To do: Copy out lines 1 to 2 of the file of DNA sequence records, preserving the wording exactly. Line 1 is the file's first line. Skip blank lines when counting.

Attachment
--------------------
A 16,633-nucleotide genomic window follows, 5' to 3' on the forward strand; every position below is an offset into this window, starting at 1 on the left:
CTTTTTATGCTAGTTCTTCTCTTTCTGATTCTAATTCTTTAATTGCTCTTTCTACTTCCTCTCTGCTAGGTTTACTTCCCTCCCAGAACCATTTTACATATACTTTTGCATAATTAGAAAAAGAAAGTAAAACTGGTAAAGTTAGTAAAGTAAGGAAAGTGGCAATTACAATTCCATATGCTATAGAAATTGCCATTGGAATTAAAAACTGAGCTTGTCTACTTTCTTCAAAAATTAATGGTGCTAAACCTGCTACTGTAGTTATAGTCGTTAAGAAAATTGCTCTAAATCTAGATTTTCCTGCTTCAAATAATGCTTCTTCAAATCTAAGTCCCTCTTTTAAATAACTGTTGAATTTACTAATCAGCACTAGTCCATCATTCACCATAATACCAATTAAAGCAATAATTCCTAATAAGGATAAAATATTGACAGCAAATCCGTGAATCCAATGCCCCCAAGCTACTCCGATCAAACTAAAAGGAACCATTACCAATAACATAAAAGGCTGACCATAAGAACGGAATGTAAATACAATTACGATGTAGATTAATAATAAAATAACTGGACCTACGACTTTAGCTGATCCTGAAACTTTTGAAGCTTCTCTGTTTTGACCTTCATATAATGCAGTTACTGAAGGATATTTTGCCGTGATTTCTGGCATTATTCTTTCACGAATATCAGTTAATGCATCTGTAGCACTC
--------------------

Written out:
A 16,633-nucleotide genomic window follows, 5' to 3' on the forward strand; every position below is an offset into this window, starting at 1 on the left:
CTTTTTATGCTAGTTCTTCTCTTTCTGATTCTAATTCTTTAATTGCTCTTTCTACTTCCTCTCTGCTAGGTTTACTTCCCTCCCAGAACCATTTTACATATACTTTTGCATAATTAGAAAAAGAAAGTAAAACTGGTAAAGTTAGTAAAGTAAGGAAAGTGGCAATTACAATTCCATATGCTATAGAAATTGCCATTGGAATTAAAAACTGAGCTTGTCTACTTTCTTCAAAAATTAATGGTGCTAAACCTGCTACTGTAGTTATAGTCGTTAAGAAAATTGCTCTAAATCTAGATTTTCCTGCTTCAAATAATGCTTCTTCAAATCTAAGTCCCTCTTTTAAATAACTGTTGAATTTACTAATCAGCACTAGTCCATCATTCACCATAATACCAATTAAAGCAATAATTCCTAATAAGGATAAAATATTGACAGCAAATCCGTGAATCCAATGCCCCCAAGCTACTCCGATCAAACTAAAAGGAACCATTACCAATAACATAAAAGGCTGACCATAAGAACGGAATGTAAATACAATTACGATGTAGATTAATAATAAAATAACTGGACCTACGACTTTAGCTGATCCTGAAACTTTTGAAGCTTCTCTGTTTTGACCTTCATATAATGCAGTTACTGAAGGATATTTTGCCGTGATTTCTGGCATTATTCTTTCACGAATATCAGTTAATGCATCTGTAGCACTC